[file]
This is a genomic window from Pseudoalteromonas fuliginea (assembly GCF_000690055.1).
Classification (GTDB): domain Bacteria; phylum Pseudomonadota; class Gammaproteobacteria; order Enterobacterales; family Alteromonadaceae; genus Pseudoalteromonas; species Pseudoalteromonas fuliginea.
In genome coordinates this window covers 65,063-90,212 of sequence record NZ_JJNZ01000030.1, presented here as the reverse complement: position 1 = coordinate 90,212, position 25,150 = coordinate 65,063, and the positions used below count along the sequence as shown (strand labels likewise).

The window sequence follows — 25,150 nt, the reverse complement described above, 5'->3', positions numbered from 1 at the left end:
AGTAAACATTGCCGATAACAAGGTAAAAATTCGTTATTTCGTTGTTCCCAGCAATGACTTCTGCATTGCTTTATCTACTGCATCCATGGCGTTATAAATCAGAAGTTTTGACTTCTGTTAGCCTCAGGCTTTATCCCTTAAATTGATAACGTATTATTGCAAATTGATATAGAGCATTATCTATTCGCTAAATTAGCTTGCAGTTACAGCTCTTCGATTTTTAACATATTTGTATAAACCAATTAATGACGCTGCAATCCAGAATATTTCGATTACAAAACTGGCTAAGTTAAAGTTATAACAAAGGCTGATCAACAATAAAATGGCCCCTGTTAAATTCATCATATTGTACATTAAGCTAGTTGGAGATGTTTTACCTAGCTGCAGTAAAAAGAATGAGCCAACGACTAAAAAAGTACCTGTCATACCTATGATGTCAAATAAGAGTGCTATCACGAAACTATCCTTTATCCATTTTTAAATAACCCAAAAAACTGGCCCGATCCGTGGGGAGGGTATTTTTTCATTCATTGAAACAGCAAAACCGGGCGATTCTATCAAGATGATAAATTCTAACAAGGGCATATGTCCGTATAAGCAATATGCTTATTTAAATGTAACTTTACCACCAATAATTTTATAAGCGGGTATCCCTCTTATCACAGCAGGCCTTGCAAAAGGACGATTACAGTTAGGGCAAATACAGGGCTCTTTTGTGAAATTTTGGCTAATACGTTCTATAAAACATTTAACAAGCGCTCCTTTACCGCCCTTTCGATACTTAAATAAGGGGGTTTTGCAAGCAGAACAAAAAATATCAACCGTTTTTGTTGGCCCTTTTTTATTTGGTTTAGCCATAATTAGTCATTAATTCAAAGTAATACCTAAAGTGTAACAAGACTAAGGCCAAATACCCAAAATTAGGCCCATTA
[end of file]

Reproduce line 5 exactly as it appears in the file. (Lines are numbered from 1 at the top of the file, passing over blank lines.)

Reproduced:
AGTAAACATTGCCGATAACAAGGTAAAAATTCGTTATTTCGTTGTTCCCAGCAATGACTTCTGCATTGCTTTATCTACTGCATCCATGGCGTTATAAATCAGAAGTTTTGACTTCTGTTAGCCTCAGGCTTTATCCCTTAAATTGATAACGTATTATTGCAAATTGATATAGAGCATTATCTATTCGCTAAATTAGCTTGCAGTTACAGCTCTTCGATTTTTAACATATTTGTATAAACCAATTAATGACGCTGCAATCCAGAATATTTCGATTACAAAACTGGCTAAGTTAAAGTTATAACAAAGGCTGATCAACAATAAAATGGCCCCTGTTAAATTCATCATATTGTACATTAAGCTAGTTGGAGATGTTTTACCTAGCTGCAGTAAAAAGAATGAGCCAACGACTAAAAAAGTACCTGTCATACCTATGATGTCAAATAAGAGTGCTATCACGAAACTATCCTTTATCCATTTTTAAATAACCCAAAAAACTGGCCCGATCCGTGGGGAGGGTATTTTTTCATTCATTGAAACAGCAAAACCGGGCGATTCTATCAAGATGATAAATTCTAACAAGGGCATATGTCCGTATAAGCAATATGCTTATTTAAATGTAACTTTACCACCAATAATTTTATAAGCGGGTATCCCTCTTATCACAGCAGGCCTTGCAAAAGGACGATTACAGTTAGGGCAAATACAGGGCTCTTTTGTGAAATTTTGGCTAATACGTTCTATAAAACATTTAACAAGCGCTCCTTTACCGCCCTTTCGATACTTAAATAAGGGGGTTTTGCAAGCAGAACAAAAAATATCAACCGTTTTTGTTGGCCCTTTTTTATTTGGTTTAGCCATAATTAGTCATTAATTCAAAGTAATACCTAAAGTGTAACAAGACTAAGGCCAAATACCCAAAATTAGGCCCATTA